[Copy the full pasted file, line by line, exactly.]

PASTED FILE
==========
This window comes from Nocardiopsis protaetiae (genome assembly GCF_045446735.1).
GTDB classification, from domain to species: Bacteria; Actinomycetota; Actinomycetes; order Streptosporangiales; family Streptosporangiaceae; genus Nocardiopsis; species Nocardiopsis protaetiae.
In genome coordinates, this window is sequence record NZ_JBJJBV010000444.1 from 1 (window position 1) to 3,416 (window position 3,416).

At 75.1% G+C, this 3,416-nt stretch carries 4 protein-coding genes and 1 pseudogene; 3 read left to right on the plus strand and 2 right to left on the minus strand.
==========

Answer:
This window comes from Nocardiopsis protaetiae (genome assembly GCF_045446735.1).
GTDB classification, from domain to species: Bacteria; Actinomycetota; Actinomycetes; order Streptosporangiales; family Streptosporangiaceae; genus Nocardiopsis; species Nocardiopsis protaetiae.
In genome coordinates, this window is sequence record NZ_JBJJBV010000444.1 from 1 (window position 1) to 3,416 (window position 3,416).

At 75.1% G+C, this 3,416-nt stretch carries 4 protein-coding genes and 1 pseudogene; 3 read left to right on the plus strand and 2 right to left on the minus strand.